Linux and other Unix-like operating systems support a form of interprocess communication called signals. The kill command is used to send a signal to a running process. How a process responds to a signal, if it responds at all, depends on the specific signal sent and on the handler set by the process. If you are familiar with Unix signal handling, you will find that Apache adheres to the usual conventions, and you can probably skip this section. This section describes the use of kill in relation to Apache for readers who aren't accustomed to working with signals.

The name "kill" is a misnomer; it sounds as if the command is inherently destructive, but kill simply sends signals to programs. Only a few signals will actually kill the process by default. Most signals can be caught by the process, which may choose to either perform a specific action or ignore the signal. When a process is in a zombie or uninterruptible sleep( )state, it might ignore any signals.

The following example will help dispel any fear of using this command. Most people who are familiar with the command line know that pressing Ctrl-C will usually terminate a process running in a console. For example, it is common to execute:

panic% tail -f /home/httpd/httpd_perl/logs/error_log

to monitor the Apache server's error_log file. The only way to stop tail is by pressing Ctrl-C in the console in which the process is running. The same result can be achieved by sending the INT (interrupt) signal to this process. For example:

panic% kill -INT 17084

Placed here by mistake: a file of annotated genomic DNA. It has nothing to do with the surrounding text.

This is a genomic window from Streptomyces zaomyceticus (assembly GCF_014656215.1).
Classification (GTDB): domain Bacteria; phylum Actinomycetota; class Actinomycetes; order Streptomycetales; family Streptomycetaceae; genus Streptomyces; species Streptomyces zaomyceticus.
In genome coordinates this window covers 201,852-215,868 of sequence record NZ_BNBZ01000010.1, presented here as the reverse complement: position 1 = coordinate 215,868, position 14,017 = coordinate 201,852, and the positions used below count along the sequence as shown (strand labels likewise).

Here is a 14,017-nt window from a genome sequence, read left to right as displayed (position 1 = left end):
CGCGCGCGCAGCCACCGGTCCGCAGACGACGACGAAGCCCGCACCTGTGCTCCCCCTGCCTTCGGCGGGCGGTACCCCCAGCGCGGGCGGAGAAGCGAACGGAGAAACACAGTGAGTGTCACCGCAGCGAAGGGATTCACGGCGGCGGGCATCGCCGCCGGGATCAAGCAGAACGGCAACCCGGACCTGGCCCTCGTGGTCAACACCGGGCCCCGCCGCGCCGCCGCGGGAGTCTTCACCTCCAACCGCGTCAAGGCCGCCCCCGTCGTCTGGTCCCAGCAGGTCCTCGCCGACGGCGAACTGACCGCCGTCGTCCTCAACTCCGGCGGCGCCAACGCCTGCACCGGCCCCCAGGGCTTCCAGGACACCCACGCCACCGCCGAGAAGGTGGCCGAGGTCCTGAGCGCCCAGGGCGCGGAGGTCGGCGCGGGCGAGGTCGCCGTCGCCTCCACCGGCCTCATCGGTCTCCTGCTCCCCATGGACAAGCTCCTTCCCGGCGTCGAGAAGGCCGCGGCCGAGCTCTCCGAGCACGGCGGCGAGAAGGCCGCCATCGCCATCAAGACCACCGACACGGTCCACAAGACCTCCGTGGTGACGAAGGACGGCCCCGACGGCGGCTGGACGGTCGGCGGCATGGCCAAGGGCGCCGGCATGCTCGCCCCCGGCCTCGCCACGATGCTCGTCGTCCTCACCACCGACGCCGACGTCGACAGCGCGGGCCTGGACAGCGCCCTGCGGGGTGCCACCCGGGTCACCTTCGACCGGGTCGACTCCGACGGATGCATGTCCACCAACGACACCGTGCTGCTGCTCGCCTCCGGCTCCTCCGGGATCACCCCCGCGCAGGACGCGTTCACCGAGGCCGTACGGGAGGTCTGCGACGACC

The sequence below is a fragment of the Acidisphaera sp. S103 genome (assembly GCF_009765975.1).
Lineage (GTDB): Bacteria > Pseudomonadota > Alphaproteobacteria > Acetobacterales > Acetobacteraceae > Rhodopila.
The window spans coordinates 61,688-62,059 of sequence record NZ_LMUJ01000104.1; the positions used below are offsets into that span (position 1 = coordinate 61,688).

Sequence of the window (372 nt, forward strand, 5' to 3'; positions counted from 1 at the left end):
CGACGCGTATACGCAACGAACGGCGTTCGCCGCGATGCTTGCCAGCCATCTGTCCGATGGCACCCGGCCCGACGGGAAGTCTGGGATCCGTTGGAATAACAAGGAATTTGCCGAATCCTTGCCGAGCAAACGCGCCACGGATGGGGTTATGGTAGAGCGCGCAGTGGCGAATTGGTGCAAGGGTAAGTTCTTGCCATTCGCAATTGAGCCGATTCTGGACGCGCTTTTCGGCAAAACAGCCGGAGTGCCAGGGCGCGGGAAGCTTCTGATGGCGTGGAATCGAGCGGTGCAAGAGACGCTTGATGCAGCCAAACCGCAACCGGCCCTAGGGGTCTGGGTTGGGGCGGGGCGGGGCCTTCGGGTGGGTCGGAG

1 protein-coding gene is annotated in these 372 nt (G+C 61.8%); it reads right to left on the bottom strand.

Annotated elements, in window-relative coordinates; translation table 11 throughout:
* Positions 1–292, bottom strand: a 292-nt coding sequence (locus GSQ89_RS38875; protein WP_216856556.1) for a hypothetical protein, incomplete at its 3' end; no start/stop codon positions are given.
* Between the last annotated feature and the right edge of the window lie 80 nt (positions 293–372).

When this command is run, the tail process is aborted, assuming that the process identifier (PID) of the tail process is 17084.

Every process running in the system has its own PID. kill identifies processes by their PIDs. If kill were to use process names and there were two tail processes running, it might send the signal to the wrong process. The most common way to determine the PID of a process is to use ps to display information about the current processes on the machine. The arguments to this utility vary depending on the operating system. For example, on BSD-family systems, the following command works:

panic% ps auxc | grep tail

On a System V Unix flavor such as Solaris, the following command may be used instead:

panic% ps -eaf | grep tail

In the first part of the command, ps prints information about all the current processes. This is then piped to a grep command that prints lines containing the text "tail". Assuming only one such tail process is running, we get the following output:

root  17084  0.1  0.1  1112  408  pts/8  S  17:28  0:00  tail

The first column shows the username of the account running the process, the second column shows the PID, and the last column shows the name of the command. The other columns vary between operating systems.

Processes are free to ignore almost all signals they receive, and there are cases when they will. Let's run the less command on the same error_log file:

panic% less /home/httpd/httpd_perl/logs/error_log

Neither pressing Ctrl-C nor sending the INT signal will kill the process, because the implementers of this utility chose to ignore that signal. The way to kill the process is to type q.

Sometimes numerical signal values are used instead of their symbolic names. For example, 2 is normally the numeric equivalent of the symbolic name INT. Hence, these two commands are equivalent on Linux:

panic% kill -2 17084
panic% kill -INT 17084

On Solaris, the -s option is used when working with symbolic signal names:

panic% kill -s INT 17084

To find the numerical equivalents, either refer to the signal(7) manpage, or ask Perl to help you:

panic% perl -MConfig -e 'printf "%6s %2d\n", $_, $sig++ \
                    for split / /, $Config{sig_name}'

If you want to send a signal to all processes with the same name, you can use pkill on Solaris or killall on Linux.